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Subject: Re: [boost] Boost 1.58 schedule available?
From: Barend Gehrels (barend_at_[hidden])
Date: 2015-01-21 16:36:13

Hi Robert,

Robert Ramey schreef op 21-1-2015 om 21:28:
> Barend Gehrels wrote
>> Is it so weird to ask for a schedule?
>> It seems I'm the only one asking this for each release again and again,
>> we really need it.
> I'm guessing that your the only one because your the only one that needs
> this.
> So the interesting question is: why doesn't anyone else seem to need this?
> I don't need it because the boost serialization library master branch is
> always
> in form ready to release (as far as I know). That is, it has less bugs
> and/or
> more features than the previous version (again as far as I know).
> Of course I can't say the same for the develop branch - that's why it's
> the "develop" branch. The boost git branching model has mostly solved
> long standing problems that we've traditionally had in this area. But it
> pays to tweak one's development practices to take advantage of it.
>> Besides the merging, for which I still think can use a schedule, there
>> are also people using our library, asking when the new version is
>> available, and what's in it.
> I believe that your best answer to this question is: "we expect feature
> X merged into the release (master branch) on date X. So any boost
> release subsequent to date X will contain this feature"
> If this is not soon enough for your purposes you have a couple of options
> a) download/cloan the version in the release branch yourself.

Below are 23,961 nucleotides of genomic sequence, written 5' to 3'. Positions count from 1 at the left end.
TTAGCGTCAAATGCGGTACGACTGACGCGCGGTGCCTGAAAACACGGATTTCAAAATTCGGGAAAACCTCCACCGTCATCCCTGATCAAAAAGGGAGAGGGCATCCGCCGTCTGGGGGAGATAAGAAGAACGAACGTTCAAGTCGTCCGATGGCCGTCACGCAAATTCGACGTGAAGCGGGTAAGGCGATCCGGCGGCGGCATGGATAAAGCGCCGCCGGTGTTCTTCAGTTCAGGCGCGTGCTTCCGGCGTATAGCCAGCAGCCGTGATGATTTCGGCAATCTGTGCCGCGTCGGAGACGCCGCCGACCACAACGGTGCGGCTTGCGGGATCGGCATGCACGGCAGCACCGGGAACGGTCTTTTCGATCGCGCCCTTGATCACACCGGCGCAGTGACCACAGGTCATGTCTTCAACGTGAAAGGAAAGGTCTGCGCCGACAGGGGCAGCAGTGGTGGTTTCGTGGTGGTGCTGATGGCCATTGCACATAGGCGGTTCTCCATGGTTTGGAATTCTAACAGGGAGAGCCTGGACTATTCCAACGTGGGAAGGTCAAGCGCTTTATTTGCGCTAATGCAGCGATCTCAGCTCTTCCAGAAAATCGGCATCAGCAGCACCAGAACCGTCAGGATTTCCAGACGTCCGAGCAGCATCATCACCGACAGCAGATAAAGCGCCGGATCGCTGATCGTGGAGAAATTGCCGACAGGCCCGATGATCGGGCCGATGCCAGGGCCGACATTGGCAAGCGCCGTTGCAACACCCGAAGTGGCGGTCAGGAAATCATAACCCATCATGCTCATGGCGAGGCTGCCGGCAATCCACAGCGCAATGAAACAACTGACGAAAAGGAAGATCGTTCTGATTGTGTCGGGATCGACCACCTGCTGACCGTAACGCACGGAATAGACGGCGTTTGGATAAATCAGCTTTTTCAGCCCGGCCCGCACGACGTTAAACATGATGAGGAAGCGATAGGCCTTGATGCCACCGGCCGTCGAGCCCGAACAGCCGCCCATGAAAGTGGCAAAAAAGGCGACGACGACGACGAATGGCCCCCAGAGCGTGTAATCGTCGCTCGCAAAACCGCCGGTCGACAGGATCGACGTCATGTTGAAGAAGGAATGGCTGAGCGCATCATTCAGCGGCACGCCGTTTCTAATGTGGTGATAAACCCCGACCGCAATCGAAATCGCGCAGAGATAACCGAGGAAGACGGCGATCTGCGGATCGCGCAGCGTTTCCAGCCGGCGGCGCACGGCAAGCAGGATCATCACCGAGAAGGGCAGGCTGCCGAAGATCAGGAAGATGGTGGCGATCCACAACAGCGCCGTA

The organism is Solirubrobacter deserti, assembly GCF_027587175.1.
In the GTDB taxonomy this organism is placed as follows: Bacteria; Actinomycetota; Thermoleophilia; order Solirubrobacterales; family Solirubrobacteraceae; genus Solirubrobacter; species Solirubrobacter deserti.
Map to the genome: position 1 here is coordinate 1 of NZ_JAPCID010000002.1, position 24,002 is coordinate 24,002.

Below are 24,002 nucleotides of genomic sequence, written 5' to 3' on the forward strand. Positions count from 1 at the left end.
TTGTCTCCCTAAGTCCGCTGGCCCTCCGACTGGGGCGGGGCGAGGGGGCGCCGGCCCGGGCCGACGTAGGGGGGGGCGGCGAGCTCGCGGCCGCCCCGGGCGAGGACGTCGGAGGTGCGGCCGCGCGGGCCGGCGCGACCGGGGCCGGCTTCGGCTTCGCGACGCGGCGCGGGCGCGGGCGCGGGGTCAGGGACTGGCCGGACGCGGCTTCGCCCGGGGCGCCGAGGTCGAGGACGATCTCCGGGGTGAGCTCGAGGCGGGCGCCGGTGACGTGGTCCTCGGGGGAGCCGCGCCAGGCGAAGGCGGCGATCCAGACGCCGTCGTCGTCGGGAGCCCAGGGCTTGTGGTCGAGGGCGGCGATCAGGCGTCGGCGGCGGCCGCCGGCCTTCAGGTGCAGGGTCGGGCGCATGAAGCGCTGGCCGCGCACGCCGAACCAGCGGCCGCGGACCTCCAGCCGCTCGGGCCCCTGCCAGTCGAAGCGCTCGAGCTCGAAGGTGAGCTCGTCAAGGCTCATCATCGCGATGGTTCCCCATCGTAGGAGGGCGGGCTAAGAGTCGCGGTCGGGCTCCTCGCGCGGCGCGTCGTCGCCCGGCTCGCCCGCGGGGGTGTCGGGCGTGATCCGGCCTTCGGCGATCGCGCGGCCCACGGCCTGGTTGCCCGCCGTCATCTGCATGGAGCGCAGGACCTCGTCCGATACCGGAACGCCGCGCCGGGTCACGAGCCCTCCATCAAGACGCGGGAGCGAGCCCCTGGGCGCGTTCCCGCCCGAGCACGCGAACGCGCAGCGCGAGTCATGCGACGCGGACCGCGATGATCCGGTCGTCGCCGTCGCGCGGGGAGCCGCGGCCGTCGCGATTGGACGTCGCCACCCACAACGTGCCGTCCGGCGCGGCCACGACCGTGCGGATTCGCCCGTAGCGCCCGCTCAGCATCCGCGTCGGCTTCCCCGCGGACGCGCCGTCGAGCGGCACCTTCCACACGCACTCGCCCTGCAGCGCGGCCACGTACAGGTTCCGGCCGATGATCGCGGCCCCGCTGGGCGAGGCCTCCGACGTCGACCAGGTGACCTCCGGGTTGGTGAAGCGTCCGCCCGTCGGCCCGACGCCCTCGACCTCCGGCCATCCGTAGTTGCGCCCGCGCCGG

> b) ask the boost deployment team to schedule an official release
> by date Y.
> So this get's the monkey of your back.
> If you've got 5 team members working on your library (congratulations!!!)
> then
> I would suggest that you consider tweaking your development practices in the
> following way. ( I know this may sound pedantic and/or patronizing, but
> please
> indulge me for the benefit of others) Each team member does the following:
> a) start with modular boost download from git repo. Set to master branch.
> b) On your library - switch to development branch and make sure it
> builds/runs all tests with bjam
> c) Create a local branch - if your name is george - you can call it george.
> d) make your changes in the source code and re-run the tests
> e) if your not satisfied with the new changes go to c) above
> f) switch to the develop branch
> g) merge in changes from branch george.
> h) If your paranoid (as I am), you can re-run the boost build tests on the
> library.
> i) Notify the team leader that you're going to push changes to the develop
> branch.
> The team leader might ask you to hold back while some other issue on the
> develop
> branch get's addressed. But he shouldn't have to do this very often, if
> ever.
> j) push your current develop branch to the git repo.
> k) keep an eye on the develop branch tests.
> The team leader can merge the develop to master (release) when he feels
> that the library is in a state such that he feels comfortable unleashing it
> upon the world.
> Robert Ramey

Thanks for your amusing answer. It is appreciated.

However, I'm still feeling a bit worried that as soon as I ask for a
schedule, which is really about time in a 3-months release cycle,
several people start to give me advices to change our way of working...

About the people asking for release dates, these are from large
organizations. They want official releases, not just a trunk or a clone
of a master. So that discards a). And b) is a very good idea, of which I
did not think before, but... imagine... I'm feeling bothered already to
ask for a schedule, will I then ask for an official Boost release by date Y?

About your proposed way of working - right, that is partly how we work.
But mostly we work in separate github spaces which are merged using pull
requests, the advantage is that a pull request can be reviewed quite
conveniently, as a package, before merging it. I can recommend that.

Regards, Barend

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